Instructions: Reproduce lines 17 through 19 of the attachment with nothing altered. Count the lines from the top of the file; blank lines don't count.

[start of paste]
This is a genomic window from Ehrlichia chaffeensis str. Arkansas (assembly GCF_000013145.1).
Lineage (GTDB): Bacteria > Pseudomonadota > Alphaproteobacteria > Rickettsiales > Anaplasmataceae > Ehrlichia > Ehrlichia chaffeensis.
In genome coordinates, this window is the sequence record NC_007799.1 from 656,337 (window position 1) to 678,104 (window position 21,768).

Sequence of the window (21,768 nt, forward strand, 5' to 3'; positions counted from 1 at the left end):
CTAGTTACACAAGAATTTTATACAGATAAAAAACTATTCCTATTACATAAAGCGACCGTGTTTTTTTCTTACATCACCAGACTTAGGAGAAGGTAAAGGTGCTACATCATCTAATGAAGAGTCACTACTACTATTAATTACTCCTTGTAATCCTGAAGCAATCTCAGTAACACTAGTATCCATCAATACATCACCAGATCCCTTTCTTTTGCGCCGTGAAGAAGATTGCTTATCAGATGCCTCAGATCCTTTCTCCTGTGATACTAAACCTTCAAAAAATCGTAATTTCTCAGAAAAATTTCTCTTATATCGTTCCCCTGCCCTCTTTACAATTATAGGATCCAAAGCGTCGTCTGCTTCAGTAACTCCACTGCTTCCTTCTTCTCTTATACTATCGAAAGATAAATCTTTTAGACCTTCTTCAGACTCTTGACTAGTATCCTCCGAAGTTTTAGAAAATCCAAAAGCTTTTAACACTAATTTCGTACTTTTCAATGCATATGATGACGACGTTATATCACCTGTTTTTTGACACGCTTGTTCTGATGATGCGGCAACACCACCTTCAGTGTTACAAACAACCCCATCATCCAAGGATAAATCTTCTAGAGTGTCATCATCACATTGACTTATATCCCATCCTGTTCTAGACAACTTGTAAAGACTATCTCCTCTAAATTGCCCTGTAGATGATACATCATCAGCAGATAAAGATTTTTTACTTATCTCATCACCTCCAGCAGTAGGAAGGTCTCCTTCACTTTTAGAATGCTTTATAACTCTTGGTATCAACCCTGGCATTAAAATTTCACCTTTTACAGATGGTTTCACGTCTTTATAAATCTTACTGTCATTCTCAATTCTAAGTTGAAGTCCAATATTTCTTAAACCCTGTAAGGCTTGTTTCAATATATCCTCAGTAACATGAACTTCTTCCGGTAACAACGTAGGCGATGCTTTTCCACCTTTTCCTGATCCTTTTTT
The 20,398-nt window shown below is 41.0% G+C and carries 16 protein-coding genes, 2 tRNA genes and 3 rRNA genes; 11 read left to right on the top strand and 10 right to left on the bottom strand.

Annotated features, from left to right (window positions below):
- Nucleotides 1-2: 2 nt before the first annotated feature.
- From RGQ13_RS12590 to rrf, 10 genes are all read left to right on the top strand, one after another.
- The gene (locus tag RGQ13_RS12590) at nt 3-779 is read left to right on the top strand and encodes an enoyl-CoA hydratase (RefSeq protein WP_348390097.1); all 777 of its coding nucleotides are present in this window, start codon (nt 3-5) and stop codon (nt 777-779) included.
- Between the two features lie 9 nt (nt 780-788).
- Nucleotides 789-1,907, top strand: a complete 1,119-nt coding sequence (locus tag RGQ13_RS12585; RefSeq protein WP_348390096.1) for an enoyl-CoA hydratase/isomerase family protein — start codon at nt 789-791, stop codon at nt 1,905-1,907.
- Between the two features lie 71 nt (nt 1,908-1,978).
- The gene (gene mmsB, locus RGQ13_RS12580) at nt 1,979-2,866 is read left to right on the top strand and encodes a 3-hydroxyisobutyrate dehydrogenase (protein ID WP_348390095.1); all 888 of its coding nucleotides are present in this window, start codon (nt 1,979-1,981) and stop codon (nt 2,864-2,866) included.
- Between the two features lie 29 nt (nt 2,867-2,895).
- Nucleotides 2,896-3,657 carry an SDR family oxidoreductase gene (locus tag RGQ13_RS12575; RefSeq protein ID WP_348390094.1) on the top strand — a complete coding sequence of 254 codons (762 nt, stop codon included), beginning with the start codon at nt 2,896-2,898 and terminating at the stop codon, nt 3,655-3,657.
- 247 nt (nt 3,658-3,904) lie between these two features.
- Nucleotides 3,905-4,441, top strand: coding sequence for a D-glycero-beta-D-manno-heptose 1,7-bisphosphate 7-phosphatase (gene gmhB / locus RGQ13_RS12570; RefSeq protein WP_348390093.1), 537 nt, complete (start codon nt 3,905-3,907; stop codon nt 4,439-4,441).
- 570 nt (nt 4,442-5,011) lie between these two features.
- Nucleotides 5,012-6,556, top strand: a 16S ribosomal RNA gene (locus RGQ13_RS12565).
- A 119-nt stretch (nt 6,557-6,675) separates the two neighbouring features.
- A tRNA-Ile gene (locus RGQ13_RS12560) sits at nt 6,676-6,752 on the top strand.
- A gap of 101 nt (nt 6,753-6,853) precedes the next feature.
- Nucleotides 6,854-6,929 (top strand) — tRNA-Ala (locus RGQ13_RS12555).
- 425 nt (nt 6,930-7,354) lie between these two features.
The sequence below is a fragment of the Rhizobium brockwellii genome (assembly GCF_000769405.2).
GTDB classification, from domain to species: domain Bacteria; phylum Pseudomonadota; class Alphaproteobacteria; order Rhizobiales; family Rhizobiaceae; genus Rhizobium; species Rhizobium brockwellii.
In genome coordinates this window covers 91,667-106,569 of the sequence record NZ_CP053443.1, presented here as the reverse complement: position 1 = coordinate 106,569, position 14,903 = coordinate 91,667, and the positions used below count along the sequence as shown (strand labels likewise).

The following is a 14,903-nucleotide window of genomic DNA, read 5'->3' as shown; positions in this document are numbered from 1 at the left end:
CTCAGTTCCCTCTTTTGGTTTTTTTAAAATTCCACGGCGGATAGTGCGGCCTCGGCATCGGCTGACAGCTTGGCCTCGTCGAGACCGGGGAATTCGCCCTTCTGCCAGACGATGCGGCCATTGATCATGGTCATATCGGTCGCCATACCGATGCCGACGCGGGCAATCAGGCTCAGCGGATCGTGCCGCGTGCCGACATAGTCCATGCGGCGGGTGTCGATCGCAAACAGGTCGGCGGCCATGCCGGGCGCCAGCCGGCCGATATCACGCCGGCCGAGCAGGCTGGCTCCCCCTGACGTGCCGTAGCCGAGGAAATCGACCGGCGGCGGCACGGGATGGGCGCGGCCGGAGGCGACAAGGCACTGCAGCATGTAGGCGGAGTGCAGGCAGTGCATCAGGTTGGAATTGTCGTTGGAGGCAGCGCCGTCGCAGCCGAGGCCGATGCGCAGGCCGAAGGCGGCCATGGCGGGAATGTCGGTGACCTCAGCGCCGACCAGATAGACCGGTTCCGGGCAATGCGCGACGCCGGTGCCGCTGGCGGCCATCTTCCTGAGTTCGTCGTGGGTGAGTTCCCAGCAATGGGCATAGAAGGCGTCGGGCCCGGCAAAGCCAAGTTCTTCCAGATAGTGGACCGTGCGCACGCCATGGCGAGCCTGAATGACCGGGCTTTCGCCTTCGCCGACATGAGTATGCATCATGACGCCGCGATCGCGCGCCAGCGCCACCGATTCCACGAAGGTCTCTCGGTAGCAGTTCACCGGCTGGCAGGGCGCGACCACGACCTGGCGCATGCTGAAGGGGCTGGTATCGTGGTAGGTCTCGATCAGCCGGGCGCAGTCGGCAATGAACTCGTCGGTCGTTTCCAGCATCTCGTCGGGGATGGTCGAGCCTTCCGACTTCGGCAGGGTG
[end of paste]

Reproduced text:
- 247 nt (nt 3,658-3,904) lie between these two features.
- Nucleotides 3,905-4,441, top strand: coding sequence for a D-glycero-beta-D-manno-heptose 1,7-bisphosphate 7-phosphatase (gene gmhB / locus RGQ13_RS12570; RefSeq protein WP_348390093.1), 537 nt, complete (start codon nt 3,905-3,907; stop codon nt 4,439-4,441).
- 570 nt (nt 4,442-5,011) lie between these two features.